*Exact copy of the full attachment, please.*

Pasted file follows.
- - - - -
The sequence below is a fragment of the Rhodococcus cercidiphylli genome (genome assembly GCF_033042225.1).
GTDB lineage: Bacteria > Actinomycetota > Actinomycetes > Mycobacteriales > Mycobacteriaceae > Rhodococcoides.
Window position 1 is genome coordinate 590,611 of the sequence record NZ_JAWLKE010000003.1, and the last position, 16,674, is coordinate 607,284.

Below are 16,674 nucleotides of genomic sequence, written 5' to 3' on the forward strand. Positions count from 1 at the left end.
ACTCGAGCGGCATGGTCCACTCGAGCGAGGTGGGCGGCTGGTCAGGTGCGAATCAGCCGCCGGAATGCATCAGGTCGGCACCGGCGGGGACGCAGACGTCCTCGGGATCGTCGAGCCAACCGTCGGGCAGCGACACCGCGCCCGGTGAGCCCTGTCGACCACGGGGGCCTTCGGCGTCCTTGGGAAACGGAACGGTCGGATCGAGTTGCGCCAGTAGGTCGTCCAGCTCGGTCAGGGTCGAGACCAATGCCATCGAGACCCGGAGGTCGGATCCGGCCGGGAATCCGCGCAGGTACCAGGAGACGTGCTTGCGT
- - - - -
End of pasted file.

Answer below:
The sequence below is a fragment of the Rhodococcus cercidiphylli genome (genome assembly GCF_033042225.1).
GTDB lineage: Bacteria > Actinomycetota > Actinomycetes > Mycobacteriales > Mycobacteriaceae > Rhodococcoides.
Window position 1 is genome coordinate 590,611 of the sequence record NZ_JAWLKE010000003.1, and the last position, 16,674, is coordinate 607,284.

Below are 16,674 nucleotides of genomic sequence, written 5' to 3' on the forward strand. Positions count from 1 at the left end.
ACTCGAGCGGCATGGTCCACTCGAGCGAGGTGGGCGGCTGGTCAGGTGCGAATCAGCCGCCGGAATGCATCAGGTCGGCACCGGCGGGGACGCAGACGTCCTCGGGATCGTCGAGCCAACCGTCGGGCAGCGACACCGCGCCCGGTGAGCCCTGTCGACCACGGGGGCCTTCGGCGTCCTTGGGAAACGGAACGGTCGGATCGAGTTGCGCCAGTAGGTCGTCCAGCTCGGTCAGGGTCGAGACCAATGCCATCGAGACCCGGAGGTCGGATCCGGCCGGGAATCCGCGCAGGTACCAGGAGACGTGCTTGCGT